The Department of Police Accountability found that SFPD had “no evidence” Luis Gongora Pat was a danger to anyone when they fatally shot him in 2016.

The Department of Police Accountability found that SFPD had “no evidence” Luis Gongora Pat was a danger to anyone when they fatally shot him in 2016.

Police watchdog finds officers who fatally shot homeless man should face suspension

Agency says SFPD ‘aggravated’ Luis Gongora-Pat with bean bag gun, prompting shooting

The officers who shot and killed a homeless man in the Mission should be suspended for firing a bean bag gun at the suspect instead of de-escalating the situation, San Francisco’s police watchdog agency has found.

Records released Tuesday show the Department of Police Accountability has recommended that the Police Commission suspend Officer Michael Mellone for 45 days in connection with the fatal shooting of Luis Gongora-Pat at a homeless encampment near 18th and Shotwell streets on April 7, 2016.

DPA Director Paul Henderson recommended the discipline in a June 14 letter to Police Chief Bill Scott after his investigators found that Mellone “failed to follow almost every directive before deploying and while firing the” bean bag gun, which is called an Extended Range Impact Weapon.

“Officer Mellone unilaterally and immediately escalated to greater force in this situation, which involved an individual that was experiencing a mental health crisis,” Henderson wrote in the letter. “His escalated force appears to have aggravated the individual, forcing Officer Melone and another officer to use lethal force that resulted in death.”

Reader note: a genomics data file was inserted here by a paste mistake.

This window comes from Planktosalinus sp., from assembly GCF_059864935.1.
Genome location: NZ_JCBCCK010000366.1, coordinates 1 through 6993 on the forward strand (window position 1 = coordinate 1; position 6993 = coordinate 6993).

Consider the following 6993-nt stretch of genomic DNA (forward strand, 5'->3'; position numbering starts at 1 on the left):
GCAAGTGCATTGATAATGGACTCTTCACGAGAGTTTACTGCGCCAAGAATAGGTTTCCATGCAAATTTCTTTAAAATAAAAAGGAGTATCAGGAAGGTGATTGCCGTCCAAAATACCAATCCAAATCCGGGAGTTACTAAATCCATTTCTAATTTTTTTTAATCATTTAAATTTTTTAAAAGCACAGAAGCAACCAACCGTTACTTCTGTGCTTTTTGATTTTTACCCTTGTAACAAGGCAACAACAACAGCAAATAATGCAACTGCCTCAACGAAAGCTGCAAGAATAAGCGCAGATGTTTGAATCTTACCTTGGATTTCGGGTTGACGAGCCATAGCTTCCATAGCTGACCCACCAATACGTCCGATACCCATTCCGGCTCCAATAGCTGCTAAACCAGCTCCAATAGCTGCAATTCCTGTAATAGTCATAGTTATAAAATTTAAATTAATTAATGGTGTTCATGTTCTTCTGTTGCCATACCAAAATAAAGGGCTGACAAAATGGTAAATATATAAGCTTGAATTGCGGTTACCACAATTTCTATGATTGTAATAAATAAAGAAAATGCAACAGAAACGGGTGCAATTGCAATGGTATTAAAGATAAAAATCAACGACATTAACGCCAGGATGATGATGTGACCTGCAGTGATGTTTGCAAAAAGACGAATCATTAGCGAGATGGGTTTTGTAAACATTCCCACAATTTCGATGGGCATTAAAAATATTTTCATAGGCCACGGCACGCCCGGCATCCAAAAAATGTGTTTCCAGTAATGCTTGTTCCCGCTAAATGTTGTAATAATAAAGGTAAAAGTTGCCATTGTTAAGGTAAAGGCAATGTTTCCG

Henderson also recommended that the Police Commission impose a 30-day suspension against Sgt. Nathaniel Steger for failing to “properly supervise” Mellone’s use of the bean bag gun against Gongora-Pat.

The officers shot Gongora-Pat within 30 seconds of responding to a 911 call of a man waiving around a large knife. DPA investigators found that police “had no evidence whatsoever that Gongora was a danger to anyone but himself.”

“Although he was in possession of a large knife, there was no indication that he used it on anyone or threatened anyone with it,” DPA investigators wrote in a June 14 report on the case. “He had been seen waving it around, but not at anyone in particular, and by the time the officers arrived, he was subdued, sitting on the ground with the knife in his hand by his side.”

The police shooting was the fourth in a string of controversial police shootings that prompted activists to stage a hunger strike outside Mission Police Station, calling for the firing or resignation of then-Police Chief Greg Suhr.

Suhr resigned a month later amid outrage over officers shooting and killing a woman named Jessica Williams on May 19, 2016 in the Bayview.

Despite the protests, District Attorney George Gascon declined to charge the officers who shot Gongora-Pat in May 2018. Gascon found that no crime had been committed because the evidence showed it was not unreasonable for the Mellone and Steger to shoot Gongora in defense of themselves or others.

Tony Montoya, president of the San Francisco Police Officers Association, said Gascon’s report on the decision “validated the duress and danger our officers were under.”